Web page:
In this session, we call for papers that reframe unruliness, transgressions, and entanglements to explore their potential for emancipatory politics. As a touchstone, we extend from feminist media studies the concept of “unruly women” (Rowe, 1990; see also Branfman, 2019; Peterson, 2017) understood as women who subvert oppressive tropes and societal demands of feminine behavior, roles, and bodies. From here we ask: what does it mean to be “unruly”? In what ways does unruliness disrupt or challenge forms of oppression and hegemonic narratives? How does unruliness or subversiveness rupture tokenistic conceptions and/or open up emancipatory socio-environmental imaginaries or digital and material spaces?
This session aims to facilitate conversations between more-than-human geographies, urban political ecology, and media studies to understand how critical and decolonizing scholarship might reframe “unruliness” to trouble hierarchies in the Capitalocene/Chthulucene/Anthropo-obScene.
We encourage submissions relating, but not limited, to:
- Approaching “unruliness” through feminist, queer, and critical race theory, Indigenous epistemologies, and/or southern urbanism
- Unruliness and Anthropo-obScenes or building alternative socio-environmental imaginaries (Ernstson & Swyngedouw, 2018; Kaika, 2018)
- Unruliness rupturing constructions of security (Collard, 2012)
- Making kin with the unruly or engagements with the Chthulucene (Haraway, 2016)
- Unruly representations and digital practices through new media (Elwood & Leszczynski, 2018)
- Unruly, subversive, or liberating ecologies
- Redefining of sociospatial boundaries through unruliness
- Unruliness in relation to COVID-19 or climate change
Branfman, J. (2019). “Plow Him Like a Queen!”: Jewish Female Masculinity, Queer Glamor, and Racial Commentary in Broad City. Television & New Media. https://doi.org/10.1177/1527476419855688
Collard, R. C. (2012). Cougar-human entanglements and the biopolitical un/making of safe space. Environment and Planning D: Society and Space, 30(1), 23–42. https://doi.org/10.1068/d19110
Collard, R.C. (2013). Apocalypse Meow. Capitalism Nature Socialism, 24(1), 35-41. https://doi.org/10.1080/10455752.2012.75925
Cresswell, T. (1996). Introduction. Pages 3-27 in In place/out of place: geography, ideology, and transgression. University of Minnesota Press.
Elwood, S., & Leszczynski, A. (2018). Feminist digital geographies. Gender, Place, & Culture, 1-16. https://doi.org/10.1080/0966369X.2018.1465396
Ernstson, H., & Swyngedouw, E. (2018). Urban Political Ecology in the Anthropo-obscene: Interruptions and Possibilities. Routledge.
Haraway, D. J. (2016). Staying with the trouble: Making kin in the Chthulucene. Duke University Press.
Kaika, M. (2018). Between the frog and the eagle: claiming a ‘Scholarship of Presence’ for the Anthropocene. European Planning Studies, 26:9, 1714-1727, DOI: 10.1080/09654313.2018.1484893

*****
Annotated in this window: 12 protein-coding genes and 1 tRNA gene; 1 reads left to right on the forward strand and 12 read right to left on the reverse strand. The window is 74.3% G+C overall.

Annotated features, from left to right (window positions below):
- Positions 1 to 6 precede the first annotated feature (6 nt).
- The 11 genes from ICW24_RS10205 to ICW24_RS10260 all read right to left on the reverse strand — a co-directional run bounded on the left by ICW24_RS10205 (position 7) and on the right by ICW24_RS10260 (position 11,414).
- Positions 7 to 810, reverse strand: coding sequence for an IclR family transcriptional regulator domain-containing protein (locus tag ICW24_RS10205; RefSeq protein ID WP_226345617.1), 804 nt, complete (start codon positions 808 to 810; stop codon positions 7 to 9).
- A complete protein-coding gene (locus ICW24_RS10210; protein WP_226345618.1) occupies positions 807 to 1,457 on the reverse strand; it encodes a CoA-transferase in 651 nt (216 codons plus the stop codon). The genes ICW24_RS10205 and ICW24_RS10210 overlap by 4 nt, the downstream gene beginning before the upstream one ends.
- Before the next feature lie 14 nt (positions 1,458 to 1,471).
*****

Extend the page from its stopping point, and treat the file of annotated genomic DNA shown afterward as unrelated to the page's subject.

Kim, C. J. (2015). Dangerous Crossings: Race, Species, and Nature in a Multicultural Age. Cambridge University Press.
Petersen, A. H. (2017). Too fat, too slutty, too loud: The rise and reign of the unruly woman. Penguin.
Rowe, K. K. (1990). Roseanne: Unruly woman as domestic goddess. Screen, 31(4), 408–419. https://doi.org/10.1093/screen/31.4.408
Popular conceptions of “unruliness” have long legitimized the domination, colonization, and commodification of animals, humans, cultures, natures and spaces. Scholars in (urban) political ecology, more-than-human geographies, and media studies have leveraged an array of critical approaches to untangle how discourses of unruliness, transgression, and danger - often aggravated by late-capitalism and climate change - produce oppressive forms of governance and hierarchical power relations. These points of contact between the unruly and the ruler are often filled with strife: women face backlash for rupturing patriarchal rules or conceptions of femininity while wildlife, such as coyotes, are killed en-masse for transgressing sociospatial boundaries or simply being. Landscapes, rivers, animals and people are manipulated, evicted or mobilized in the Capitalocene for valorization, commodification, and accumulation imperatives. These processes are exacerbated by looming discourses of scarcity, crisis and fear that color narratives of our present (Collard, 2013) and simultaneously depoliticize controversy, leading some scholars to call for radical alternative socio-environmental imaginaries (Kaika 2018; Ernstson & Swyngedouw, 2018). While often framed in an oppressive light, critical geographic research examining “unruliness” as a potentially liberating force for the human and more-than-human is currently lacking.
|Introduction||Maria Kaika University of Manchester - Manchester||5||8:00 AM|
|Presenter||Nadja Imhof*, Université de Lausanne, Rethinking urban nature through rats||15||8:05 AM|
|Presenter||Sara Maxwell*, University of North Carolina, The Tuscaroras’ Unruly Machinations on the Periphery of the Settler State||15||8:20 AM|
|Presenter||Cheryl Morse*, University of Vermont, T. Harlan Morehouse, University of Vermont, Unruliness in Research: Translating Across Boundaries with Dowsers, Geomancers and Academics||15||8:35 AM|
|Presenter||Preston Welker*, University of Calgary, Reframing Unruly Natures: Graffiti Pier as an Alternative Imaginary for Urban Parks||15||8:50 AM|
|Discussant||Maria Kaika University of Manchester - Manchester||10||9:05 AM|
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